Change in the Streets: Pride and Justice | Fenway Health: Health Care Is A Right, Not A Privilege. Change in the Streets: Pride and Justice – Fenway Health: Health Care Is A Right, Not A Privilege.

Change in the Streets: Pride and Justice

By June 16, 2020 June 30th, 2020 Fenway Health Newsroom

Sylvia Rivera and Marsha P. Johnson

 

Stonewall was a riot.

Every June, these four words serve as a reminder that the Pride season of today – the parades, parties, floats, corporate sponsorships, and rainbow merchandise – was born out of righteous anger. In 2020, it is more important now than ever that we honor the roots of Pride and the people who risked everything to demand justice 51 years ago.

Over the past few weeks, the world has witnessed the resurgence of a passionate civil rights movement on a scale not seen since the 1960’s. In America and around the globe, people are rising up to demand an end to some of the most poisonous fruits of white supremacy: police brutality, state-sanctioned violence against black and brown bodies, and centuries-old racism of the criminal justice system. The catalyst for this movement was yet another death of a black man at the hands of law enforcement, filmed and broadcast for the world to see.

The outrage, anger, and grief over George Floyd’s brutal murder in Minneapolis on May 25 catalyzed strong protest in all 50 states, demanding justice for George Floyd and the many others who have lost their lives at the hands of police, including Breonna Taylor, a black EMT shot in her bed by police, and Tony McDade, a black trans man who was misgendered repeatedly by the police and media after his death.

The media, along with police unions, politicians, and commentators, often describe these protests as “riots” in an attempt to paint protestors as aggressors. But the truth is that, starting with the Boston Tea Party, so-called riots have been a driving force behind political reform and social justice throughout American history.

Stonewall was a riot.

This Pride Month is unlike any other. Many public Pride festivities have been cancelled or moved online due to the ongoing COVID-19 pandemic – a pandemic that has disproportionately harmed communities of color. In this context, we have an opportunity to reflect on the roots of the modern LGBTQIA+ rights movement. Real, fundamental change happens in moments like this.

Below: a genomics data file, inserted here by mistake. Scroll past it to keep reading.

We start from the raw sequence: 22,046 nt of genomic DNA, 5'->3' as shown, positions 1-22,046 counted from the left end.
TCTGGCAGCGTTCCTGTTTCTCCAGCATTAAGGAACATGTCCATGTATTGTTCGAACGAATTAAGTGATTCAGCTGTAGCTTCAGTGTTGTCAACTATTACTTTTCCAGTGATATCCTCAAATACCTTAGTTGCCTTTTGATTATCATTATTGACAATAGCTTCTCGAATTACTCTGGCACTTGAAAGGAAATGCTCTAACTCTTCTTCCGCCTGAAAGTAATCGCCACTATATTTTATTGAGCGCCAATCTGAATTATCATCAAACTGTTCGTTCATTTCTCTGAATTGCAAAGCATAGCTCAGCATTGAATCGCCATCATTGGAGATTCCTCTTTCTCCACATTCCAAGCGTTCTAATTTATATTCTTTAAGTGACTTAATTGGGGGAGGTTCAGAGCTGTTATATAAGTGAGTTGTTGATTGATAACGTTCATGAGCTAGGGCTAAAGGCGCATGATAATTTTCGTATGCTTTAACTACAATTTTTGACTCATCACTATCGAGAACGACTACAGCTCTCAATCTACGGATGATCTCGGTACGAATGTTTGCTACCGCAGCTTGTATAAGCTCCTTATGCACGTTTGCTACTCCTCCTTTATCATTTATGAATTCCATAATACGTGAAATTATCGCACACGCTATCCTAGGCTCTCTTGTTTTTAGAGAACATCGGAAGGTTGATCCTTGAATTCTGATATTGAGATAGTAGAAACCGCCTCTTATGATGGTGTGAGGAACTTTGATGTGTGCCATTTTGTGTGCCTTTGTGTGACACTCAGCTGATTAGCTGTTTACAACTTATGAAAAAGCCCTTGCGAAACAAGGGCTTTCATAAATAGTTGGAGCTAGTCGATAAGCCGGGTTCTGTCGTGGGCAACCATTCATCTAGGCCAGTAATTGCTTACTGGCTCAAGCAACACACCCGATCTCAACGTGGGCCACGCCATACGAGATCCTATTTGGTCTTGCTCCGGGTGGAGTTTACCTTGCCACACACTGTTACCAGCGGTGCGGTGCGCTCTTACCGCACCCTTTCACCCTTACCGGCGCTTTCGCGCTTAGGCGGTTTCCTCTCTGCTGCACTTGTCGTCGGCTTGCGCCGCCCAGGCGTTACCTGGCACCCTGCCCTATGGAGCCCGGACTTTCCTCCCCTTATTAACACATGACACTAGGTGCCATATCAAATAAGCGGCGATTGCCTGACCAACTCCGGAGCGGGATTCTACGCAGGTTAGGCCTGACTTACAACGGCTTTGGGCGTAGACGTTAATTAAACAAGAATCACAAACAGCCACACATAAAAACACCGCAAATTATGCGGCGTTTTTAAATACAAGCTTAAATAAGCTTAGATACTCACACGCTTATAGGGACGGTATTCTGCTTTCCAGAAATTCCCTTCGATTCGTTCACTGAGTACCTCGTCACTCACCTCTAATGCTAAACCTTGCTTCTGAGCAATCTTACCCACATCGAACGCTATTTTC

The event that gave birth to this movement was the June 28, 1969 Stonewall Uprising, also known as the Stonewall Riots. On that night, the queer and trans patrons of the Stonewall Inn bar – largely people of color and homeless or street-involved youths – fought back against years of violent police raids and brutality against their community. It is impossible to talk about Pride, Stonewall, and our collective LGBTQIA+ history without naming and honoring the trans and queer people of color who led the way. It is widely believed that the patrons of the Stonewall Inn were inspired to rise up during the raid on the bar that night when Stormé DeLarverie, a biracial butch lesbian, fought back against the officer who was arresting her for “crossdressing.”

Marsha P. Johnson, a black trans woman, and Sylvia Rivera, a Latinx trans woman, were two prominent community activists who led the charge at Stonewall. Johnson and Rivera would go on to form the Street Transvestite Action Revolutionaries (STAR), a gay, gender non-conforming, and transgender street activist organization. Johnson and Rivera spent their entire lives fighting for the most marginalized in LGBTQIA+ community.

Five decades after Johnson, Rivera, DeLarverie, and so many others took to the streets to demand an end to police brutality and justice for their community, we are witnessing another generation of activists doing the same. We repeat: real, fundamental change happens in moments like this. At Fenway Health, we honor the legacy of Stonewall with our commitment to mission and justice-seeking work every day. And, during Pride and far beyond it, remember this:

Stonewall was a riot.

 

 

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